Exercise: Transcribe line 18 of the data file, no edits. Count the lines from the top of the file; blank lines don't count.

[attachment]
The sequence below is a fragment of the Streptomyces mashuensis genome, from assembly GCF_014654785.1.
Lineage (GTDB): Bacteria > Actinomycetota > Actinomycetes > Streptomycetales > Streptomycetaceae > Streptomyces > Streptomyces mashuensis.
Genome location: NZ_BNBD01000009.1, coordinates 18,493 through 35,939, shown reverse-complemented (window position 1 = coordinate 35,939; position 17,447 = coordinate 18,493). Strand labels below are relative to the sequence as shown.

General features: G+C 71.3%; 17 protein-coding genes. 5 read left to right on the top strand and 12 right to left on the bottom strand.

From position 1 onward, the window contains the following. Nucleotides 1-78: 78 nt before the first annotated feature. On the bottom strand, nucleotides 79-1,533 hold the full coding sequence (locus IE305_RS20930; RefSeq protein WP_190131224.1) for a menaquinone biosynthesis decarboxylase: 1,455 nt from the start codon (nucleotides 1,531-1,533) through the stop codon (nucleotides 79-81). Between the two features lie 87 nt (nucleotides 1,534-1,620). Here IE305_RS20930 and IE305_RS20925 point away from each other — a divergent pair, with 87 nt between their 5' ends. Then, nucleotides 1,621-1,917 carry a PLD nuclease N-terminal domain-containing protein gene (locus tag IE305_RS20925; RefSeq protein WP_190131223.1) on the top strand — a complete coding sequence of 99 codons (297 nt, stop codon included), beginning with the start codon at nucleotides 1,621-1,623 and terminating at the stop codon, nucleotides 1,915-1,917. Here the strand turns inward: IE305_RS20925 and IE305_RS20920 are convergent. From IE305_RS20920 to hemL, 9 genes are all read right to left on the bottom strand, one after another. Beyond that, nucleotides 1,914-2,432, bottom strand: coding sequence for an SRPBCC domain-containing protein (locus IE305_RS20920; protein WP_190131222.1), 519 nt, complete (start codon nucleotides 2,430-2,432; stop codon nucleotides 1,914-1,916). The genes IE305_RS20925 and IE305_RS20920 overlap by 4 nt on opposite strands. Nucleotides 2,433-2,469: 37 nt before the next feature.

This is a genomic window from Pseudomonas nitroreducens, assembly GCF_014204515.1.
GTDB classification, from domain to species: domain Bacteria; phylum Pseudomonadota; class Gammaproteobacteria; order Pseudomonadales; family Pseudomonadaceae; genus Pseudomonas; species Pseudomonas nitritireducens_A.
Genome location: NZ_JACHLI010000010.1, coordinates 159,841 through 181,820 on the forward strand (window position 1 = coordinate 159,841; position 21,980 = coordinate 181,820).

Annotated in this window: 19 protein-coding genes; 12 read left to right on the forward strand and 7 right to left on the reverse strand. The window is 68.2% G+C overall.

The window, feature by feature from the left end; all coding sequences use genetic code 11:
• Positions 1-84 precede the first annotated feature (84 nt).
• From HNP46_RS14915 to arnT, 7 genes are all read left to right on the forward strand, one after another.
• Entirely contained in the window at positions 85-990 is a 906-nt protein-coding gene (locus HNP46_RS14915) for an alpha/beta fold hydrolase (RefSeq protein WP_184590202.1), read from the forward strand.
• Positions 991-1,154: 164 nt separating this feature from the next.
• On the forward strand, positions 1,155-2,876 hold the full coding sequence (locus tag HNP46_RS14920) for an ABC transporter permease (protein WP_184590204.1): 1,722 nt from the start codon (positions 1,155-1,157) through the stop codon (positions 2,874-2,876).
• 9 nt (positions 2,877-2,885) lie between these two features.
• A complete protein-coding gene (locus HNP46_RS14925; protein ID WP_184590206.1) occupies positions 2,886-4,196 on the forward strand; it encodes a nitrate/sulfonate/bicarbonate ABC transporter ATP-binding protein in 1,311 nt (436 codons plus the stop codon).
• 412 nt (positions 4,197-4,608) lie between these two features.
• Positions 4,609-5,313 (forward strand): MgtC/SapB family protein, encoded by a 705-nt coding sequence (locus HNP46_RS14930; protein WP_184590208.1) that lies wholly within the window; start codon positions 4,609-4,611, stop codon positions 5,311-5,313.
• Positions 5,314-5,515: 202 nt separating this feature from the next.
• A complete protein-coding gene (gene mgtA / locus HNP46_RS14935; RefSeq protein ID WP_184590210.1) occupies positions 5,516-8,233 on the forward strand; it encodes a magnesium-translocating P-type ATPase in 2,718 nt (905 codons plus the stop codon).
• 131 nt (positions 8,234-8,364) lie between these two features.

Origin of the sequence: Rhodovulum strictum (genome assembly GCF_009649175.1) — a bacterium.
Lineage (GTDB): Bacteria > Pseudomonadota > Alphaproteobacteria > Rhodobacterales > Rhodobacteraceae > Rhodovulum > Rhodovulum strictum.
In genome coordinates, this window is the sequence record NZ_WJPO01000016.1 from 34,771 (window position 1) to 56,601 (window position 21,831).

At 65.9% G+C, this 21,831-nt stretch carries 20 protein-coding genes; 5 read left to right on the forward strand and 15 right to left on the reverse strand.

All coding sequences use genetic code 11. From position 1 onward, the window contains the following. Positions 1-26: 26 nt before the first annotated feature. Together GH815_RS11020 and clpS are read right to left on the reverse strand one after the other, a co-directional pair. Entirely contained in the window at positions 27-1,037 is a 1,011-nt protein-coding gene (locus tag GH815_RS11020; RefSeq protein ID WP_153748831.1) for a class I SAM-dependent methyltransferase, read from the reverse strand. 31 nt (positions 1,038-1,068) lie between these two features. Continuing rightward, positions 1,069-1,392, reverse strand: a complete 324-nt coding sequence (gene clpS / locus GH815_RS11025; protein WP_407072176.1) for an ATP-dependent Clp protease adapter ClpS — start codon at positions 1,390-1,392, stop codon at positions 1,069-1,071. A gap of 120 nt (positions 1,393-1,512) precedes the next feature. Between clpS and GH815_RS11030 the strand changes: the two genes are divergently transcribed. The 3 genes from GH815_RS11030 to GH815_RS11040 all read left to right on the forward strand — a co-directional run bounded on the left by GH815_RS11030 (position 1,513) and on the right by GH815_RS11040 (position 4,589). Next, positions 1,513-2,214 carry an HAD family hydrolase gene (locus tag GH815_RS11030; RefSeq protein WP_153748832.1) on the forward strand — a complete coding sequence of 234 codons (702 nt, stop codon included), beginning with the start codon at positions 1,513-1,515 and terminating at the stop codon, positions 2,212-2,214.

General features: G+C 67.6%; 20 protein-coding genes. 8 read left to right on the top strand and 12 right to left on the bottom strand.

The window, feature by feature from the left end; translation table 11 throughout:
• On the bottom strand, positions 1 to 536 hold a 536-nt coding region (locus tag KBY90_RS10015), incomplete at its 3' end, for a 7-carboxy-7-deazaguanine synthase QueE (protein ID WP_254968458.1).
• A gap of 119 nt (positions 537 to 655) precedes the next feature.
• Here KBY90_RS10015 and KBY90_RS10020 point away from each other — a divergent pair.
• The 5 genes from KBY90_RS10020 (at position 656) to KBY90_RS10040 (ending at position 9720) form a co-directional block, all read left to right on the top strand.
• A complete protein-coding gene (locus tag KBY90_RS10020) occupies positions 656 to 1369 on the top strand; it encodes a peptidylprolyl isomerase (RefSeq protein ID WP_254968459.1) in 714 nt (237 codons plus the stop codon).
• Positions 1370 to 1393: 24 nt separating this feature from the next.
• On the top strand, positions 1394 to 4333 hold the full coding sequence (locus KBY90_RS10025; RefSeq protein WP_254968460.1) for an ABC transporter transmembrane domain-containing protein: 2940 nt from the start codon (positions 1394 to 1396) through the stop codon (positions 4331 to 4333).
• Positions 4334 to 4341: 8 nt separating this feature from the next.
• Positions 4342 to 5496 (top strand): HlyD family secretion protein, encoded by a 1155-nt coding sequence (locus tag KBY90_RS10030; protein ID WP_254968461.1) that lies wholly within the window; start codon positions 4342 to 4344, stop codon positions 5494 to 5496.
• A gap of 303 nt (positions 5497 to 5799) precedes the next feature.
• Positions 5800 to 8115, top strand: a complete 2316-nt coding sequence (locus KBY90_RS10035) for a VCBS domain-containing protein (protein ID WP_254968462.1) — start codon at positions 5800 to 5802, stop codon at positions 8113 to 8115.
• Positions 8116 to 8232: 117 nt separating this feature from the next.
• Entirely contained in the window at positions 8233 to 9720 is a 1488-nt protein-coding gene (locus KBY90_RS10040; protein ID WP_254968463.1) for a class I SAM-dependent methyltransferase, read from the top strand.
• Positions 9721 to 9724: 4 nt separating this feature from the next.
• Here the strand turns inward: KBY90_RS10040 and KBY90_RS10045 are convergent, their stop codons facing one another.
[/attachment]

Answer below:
• 412 nt (positions 4,197-4,608) lie between these two features.